A Visit to the Trevi Fountain
The Trevi Fountain is the largest baroque fountain in Rome and one of the most beautiful fountains in the world. A visit to the Trevi Fountain is a unique experience that no one passing by the city should miss.
However, heading to the fountain without proper planning might make your experience unforgettable for the very wrong reasons. The Trevi Fountain is one of the trickiest places in Rome. It is located within narrow streets and is always crowded.
While running away from the crowds is a bonus in most of Roman sites, at the Trevi Fountain it is actually indispensable, especially if you are on a wheelchair. So to make sure you don’t miss a thing, here are my recommendations for a visit to the Trevi Fountain!
The story of the Trevi Fountain
Although the Trevi Fountain as we know it started to be planned in the 18th century, its story goes way back in time.
In 19 B.C., a virgin young woman led thirsty Roman soldiers to a source of water around 8 miles away from the city. The source was later added to the system of aqueducts that supplied Rome, and the new aqueduct was called Acqua Virgo.
At that time, a fountain was placed at the end of the aqueduct, the Trevi Fountain, which was located in the meeting point of three streets. Some believe that is the origin of its name: “tres viae” in Latin, “tres vie” in Italian, meaning “three streets” or “three ways”. In Ancient Rome, that region was called Trebium, which is also a possible origin of the fountain’s name.
After the fall of the Roman Empire, the aqueduct was neglected for many centuries. Despite being repaired by Pope Adrian I in the 8th century, the major restoration of the Acqua Virgo took place nearly a millennium later, in the 15th century, when Pope Nicholas V completely remodeled the aqueduct and renamed it Acqua Vergine.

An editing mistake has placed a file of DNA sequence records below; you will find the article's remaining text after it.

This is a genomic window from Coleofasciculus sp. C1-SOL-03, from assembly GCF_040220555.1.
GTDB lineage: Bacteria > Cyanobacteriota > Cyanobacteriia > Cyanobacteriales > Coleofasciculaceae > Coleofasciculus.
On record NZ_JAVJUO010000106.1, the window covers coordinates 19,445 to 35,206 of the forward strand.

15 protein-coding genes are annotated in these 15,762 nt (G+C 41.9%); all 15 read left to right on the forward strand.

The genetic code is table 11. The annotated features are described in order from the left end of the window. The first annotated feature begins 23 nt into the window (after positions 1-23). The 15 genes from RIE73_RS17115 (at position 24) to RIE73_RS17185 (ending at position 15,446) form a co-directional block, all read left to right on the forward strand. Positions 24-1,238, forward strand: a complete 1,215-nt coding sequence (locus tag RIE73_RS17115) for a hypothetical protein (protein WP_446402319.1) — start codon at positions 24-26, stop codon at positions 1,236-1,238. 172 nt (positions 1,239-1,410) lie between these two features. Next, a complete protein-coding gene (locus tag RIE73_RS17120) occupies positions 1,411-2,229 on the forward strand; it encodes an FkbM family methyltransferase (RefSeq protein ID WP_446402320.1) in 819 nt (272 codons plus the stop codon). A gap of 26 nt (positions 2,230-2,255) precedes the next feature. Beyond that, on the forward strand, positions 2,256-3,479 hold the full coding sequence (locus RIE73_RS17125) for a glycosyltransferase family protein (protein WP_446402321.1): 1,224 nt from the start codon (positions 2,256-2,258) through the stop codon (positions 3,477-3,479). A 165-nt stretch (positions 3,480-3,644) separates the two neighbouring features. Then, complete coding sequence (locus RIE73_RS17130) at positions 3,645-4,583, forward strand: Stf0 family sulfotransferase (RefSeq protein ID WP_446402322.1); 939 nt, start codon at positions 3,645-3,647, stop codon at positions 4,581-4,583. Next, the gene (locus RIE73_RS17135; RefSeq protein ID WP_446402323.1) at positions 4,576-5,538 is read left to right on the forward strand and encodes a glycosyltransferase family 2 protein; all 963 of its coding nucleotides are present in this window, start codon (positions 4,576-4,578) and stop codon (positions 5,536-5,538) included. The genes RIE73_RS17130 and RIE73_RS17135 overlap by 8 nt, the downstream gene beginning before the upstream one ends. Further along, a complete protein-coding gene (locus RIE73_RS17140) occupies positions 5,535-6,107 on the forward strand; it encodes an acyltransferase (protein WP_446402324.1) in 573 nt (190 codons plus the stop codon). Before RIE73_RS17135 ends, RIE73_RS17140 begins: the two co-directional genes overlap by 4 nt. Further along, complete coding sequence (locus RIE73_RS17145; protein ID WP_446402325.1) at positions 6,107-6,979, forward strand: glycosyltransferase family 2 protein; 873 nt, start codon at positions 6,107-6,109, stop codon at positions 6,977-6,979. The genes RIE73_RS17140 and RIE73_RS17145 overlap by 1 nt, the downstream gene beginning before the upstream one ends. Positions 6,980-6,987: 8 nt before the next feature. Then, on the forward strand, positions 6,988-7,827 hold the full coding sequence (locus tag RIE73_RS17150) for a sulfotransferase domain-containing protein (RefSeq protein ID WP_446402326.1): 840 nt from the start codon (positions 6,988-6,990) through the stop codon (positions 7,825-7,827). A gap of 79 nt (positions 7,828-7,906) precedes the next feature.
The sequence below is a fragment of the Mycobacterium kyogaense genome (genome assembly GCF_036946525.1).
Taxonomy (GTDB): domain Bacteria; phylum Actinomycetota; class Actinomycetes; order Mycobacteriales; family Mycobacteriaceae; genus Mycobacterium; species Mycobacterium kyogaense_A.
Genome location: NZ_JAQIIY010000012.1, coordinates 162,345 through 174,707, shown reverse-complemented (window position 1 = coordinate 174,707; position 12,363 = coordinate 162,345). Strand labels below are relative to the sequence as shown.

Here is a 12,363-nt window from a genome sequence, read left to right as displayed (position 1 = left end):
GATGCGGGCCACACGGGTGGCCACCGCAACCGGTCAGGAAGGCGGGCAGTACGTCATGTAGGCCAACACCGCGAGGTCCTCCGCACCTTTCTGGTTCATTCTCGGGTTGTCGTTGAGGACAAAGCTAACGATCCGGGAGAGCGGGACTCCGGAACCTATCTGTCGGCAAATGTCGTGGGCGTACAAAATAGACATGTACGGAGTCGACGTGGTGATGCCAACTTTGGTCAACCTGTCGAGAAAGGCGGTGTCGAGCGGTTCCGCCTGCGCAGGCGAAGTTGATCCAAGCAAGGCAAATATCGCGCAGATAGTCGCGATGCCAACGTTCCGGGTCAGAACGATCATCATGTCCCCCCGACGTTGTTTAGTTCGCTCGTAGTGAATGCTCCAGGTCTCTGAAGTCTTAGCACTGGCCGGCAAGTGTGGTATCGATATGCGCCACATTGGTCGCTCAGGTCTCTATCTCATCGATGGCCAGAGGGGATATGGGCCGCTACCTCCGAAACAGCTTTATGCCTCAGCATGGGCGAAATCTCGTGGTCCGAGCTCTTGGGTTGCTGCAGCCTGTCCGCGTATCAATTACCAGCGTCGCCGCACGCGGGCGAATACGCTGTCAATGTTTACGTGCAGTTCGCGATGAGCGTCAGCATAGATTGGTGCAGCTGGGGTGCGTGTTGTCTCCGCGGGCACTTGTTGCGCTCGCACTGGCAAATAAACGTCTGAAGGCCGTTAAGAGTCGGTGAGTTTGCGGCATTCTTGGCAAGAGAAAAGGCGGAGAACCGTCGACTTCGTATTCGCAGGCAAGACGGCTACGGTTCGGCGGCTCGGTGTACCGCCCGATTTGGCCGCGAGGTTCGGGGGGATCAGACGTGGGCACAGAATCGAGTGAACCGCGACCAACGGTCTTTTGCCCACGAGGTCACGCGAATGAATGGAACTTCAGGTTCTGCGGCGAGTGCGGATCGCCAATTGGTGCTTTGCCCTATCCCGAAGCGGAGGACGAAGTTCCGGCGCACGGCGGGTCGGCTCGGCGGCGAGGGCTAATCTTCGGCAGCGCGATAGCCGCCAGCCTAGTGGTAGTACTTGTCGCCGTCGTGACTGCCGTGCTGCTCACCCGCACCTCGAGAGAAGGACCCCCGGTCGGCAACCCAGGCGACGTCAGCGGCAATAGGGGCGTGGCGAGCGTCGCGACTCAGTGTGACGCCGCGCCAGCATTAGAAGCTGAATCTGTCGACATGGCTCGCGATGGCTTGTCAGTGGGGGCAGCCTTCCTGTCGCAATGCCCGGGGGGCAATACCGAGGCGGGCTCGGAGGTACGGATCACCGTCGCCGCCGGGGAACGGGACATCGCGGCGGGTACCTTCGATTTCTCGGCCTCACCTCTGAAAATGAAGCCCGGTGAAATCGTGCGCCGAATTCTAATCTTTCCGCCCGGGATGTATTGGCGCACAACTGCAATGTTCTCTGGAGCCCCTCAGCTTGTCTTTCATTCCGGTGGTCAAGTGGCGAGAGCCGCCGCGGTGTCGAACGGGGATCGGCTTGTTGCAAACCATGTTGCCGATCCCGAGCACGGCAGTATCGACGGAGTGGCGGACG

In 1629, Pope Urban VIII had Italian sculptor and architect Gian Lorenzo Bernini sketch a new design for the Trevi Fountain. When the pope died, the project was abandoned. A century later, in 1730, Pope Clemens XII held a contest to select a new design for the fountain. Nicola Salvi was awarded the project, but died before the end of the construction. The project was then handed to architect Giuseppe Panini, and was completed in 1762.
How to get there
Now that you know the Trevi Fountain’s story, it’s time to get there!
The Trevi Fountain is located at Piazza di Trevi, at Via delle Muratte. Since the streets that lead to the fountain are very narrow, no buses or unauthorized cars go through them. That means that, independently of your means of transport, you will have to walk few meters to get there.
IF YOU ARE HEADING TO THE TREVI FOUNTAIN BY METRO, THE NEAREST STOP IS AT BARBERINI STATION, LINE A (RED LINE).
BUS LINES THAT STOP NEAR THE TREVI FOUNTAIN ARE 160, 492, 62, 63, 80, AND 83.
IF YOU PREFER TO TAKE A TAXI, YOU CAN CALL ONE ON THE NUMBERS +39 060609 AND +39 06 3570. YOU CAN ALSO SEND AN SMS TO +39 366 673 0000, WRITING JUST YOUR CURRENT ADDRESS ON THE SMS TEXT. TAXIS IN ROME ARE WHITE.
The Trevi Fountain is just a 10-minute walk away from the Spanish Steps, which is right next to the Spagna metro station, at Line A (red line).
Many hop-on hop-off sightseeing buses have stops nearby the fountain.